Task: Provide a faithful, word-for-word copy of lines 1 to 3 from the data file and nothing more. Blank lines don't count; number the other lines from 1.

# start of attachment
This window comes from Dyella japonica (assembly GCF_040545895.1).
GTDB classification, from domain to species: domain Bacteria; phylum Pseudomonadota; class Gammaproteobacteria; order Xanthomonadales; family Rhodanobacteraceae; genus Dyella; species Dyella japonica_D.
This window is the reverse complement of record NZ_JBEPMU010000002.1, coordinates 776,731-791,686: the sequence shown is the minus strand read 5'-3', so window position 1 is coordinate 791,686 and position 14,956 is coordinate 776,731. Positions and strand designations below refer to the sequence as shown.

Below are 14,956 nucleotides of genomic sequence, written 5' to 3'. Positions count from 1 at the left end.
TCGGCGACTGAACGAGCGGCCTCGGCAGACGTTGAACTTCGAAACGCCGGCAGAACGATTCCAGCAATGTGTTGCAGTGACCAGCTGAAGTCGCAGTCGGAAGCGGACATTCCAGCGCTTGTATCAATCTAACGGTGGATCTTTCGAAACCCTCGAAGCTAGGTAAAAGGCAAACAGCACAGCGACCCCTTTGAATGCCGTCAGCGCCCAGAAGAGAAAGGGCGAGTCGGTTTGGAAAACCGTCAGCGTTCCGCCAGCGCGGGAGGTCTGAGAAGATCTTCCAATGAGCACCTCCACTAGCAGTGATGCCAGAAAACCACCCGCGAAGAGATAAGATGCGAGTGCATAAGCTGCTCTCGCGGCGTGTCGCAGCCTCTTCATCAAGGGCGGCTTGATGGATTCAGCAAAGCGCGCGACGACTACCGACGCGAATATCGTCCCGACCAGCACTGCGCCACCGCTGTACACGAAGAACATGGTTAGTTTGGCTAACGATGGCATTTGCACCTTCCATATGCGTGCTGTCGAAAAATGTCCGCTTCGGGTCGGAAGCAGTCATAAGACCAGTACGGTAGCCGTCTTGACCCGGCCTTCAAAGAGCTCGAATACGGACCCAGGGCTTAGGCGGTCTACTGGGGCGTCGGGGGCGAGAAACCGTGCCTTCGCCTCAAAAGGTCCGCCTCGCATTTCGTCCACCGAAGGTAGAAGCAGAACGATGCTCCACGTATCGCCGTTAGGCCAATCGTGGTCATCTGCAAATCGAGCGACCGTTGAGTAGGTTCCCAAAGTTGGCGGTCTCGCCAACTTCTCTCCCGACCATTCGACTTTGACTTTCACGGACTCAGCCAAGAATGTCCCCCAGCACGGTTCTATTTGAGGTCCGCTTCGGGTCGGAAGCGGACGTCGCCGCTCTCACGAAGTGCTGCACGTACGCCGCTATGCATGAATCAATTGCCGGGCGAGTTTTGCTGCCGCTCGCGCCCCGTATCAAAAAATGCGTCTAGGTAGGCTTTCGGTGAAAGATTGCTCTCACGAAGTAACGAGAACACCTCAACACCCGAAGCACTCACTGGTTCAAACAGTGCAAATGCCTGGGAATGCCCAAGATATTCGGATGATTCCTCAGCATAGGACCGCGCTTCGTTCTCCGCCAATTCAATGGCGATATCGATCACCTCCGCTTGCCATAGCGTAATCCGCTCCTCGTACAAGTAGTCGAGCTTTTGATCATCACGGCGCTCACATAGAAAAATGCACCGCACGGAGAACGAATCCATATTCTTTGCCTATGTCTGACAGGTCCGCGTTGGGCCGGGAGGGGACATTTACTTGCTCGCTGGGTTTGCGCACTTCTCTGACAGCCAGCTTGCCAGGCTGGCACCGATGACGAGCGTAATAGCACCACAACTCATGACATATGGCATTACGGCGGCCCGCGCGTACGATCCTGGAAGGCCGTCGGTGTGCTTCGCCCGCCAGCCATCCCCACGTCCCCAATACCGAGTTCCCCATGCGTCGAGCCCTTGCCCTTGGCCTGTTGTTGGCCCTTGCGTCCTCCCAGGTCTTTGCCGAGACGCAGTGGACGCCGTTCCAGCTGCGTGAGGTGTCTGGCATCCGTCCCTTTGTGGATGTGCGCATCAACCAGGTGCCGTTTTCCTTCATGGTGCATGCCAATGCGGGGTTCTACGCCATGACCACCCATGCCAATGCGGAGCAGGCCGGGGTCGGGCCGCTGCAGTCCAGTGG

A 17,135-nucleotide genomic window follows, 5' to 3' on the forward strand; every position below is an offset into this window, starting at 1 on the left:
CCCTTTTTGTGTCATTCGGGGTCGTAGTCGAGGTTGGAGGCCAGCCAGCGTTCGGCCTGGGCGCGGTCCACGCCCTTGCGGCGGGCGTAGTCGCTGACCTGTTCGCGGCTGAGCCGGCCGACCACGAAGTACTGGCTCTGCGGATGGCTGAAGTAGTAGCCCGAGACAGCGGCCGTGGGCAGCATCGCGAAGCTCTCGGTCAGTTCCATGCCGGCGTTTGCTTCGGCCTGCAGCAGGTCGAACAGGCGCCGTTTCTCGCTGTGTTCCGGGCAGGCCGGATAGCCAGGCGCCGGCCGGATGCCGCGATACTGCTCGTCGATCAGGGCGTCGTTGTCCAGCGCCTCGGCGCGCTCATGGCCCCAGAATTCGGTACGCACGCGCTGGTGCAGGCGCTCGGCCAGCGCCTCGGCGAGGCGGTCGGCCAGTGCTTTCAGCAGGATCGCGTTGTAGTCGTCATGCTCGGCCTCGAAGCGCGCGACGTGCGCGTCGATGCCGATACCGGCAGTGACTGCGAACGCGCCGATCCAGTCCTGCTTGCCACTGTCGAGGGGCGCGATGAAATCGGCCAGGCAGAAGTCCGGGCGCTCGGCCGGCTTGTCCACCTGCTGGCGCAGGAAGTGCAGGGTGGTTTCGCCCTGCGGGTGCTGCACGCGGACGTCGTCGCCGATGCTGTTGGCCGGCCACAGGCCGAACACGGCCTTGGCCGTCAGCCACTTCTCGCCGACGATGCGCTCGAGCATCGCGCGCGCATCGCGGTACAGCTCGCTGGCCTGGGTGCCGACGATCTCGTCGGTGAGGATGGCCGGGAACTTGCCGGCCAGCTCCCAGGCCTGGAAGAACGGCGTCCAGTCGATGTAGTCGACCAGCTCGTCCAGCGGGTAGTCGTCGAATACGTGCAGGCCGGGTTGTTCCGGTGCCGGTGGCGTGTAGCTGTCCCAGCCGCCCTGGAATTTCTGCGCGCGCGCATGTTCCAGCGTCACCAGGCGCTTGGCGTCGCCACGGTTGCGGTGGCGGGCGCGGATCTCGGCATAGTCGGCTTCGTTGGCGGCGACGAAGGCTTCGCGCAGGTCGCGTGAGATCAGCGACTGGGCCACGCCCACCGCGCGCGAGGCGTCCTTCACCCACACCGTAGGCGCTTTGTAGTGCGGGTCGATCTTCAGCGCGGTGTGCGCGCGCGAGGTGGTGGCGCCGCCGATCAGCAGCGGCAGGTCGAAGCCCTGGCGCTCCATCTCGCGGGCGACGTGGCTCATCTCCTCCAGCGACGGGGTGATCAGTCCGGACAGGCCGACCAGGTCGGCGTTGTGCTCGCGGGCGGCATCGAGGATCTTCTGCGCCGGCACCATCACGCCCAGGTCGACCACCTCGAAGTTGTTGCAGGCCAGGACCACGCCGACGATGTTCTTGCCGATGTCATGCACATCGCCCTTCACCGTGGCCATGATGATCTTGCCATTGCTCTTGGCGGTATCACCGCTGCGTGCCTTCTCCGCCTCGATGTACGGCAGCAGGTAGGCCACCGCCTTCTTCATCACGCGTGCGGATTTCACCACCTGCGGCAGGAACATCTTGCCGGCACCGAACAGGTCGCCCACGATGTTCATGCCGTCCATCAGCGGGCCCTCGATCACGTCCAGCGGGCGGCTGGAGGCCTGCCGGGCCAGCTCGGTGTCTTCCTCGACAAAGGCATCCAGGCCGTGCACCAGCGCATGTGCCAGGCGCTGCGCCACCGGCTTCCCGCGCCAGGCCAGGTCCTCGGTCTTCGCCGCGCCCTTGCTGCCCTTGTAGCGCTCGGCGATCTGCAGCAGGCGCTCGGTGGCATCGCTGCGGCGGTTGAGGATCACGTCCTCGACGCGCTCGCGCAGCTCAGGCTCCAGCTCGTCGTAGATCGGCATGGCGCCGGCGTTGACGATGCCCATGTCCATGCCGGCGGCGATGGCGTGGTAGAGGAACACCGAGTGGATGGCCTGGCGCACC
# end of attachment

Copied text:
This window comes from Dyella japonica (assembly GCF_040545895.1).
GTDB classification, from domain to species: domain Bacteria; phylum Pseudomonadota; class Gammaproteobacteria; order Xanthomonadales; family Rhodanobacteraceae; genus Dyella; species Dyella japonica_D.
This window is the reverse complement of record NZ_JBEPMU010000002.1, coordinates 776,731-791,686: the sequence shown is the minus strand read 5'-3', so window position 1 is coordinate 791,686 and position 14,956 is coordinate 776,731. Positions and strand designations below refer to the sequence as shown.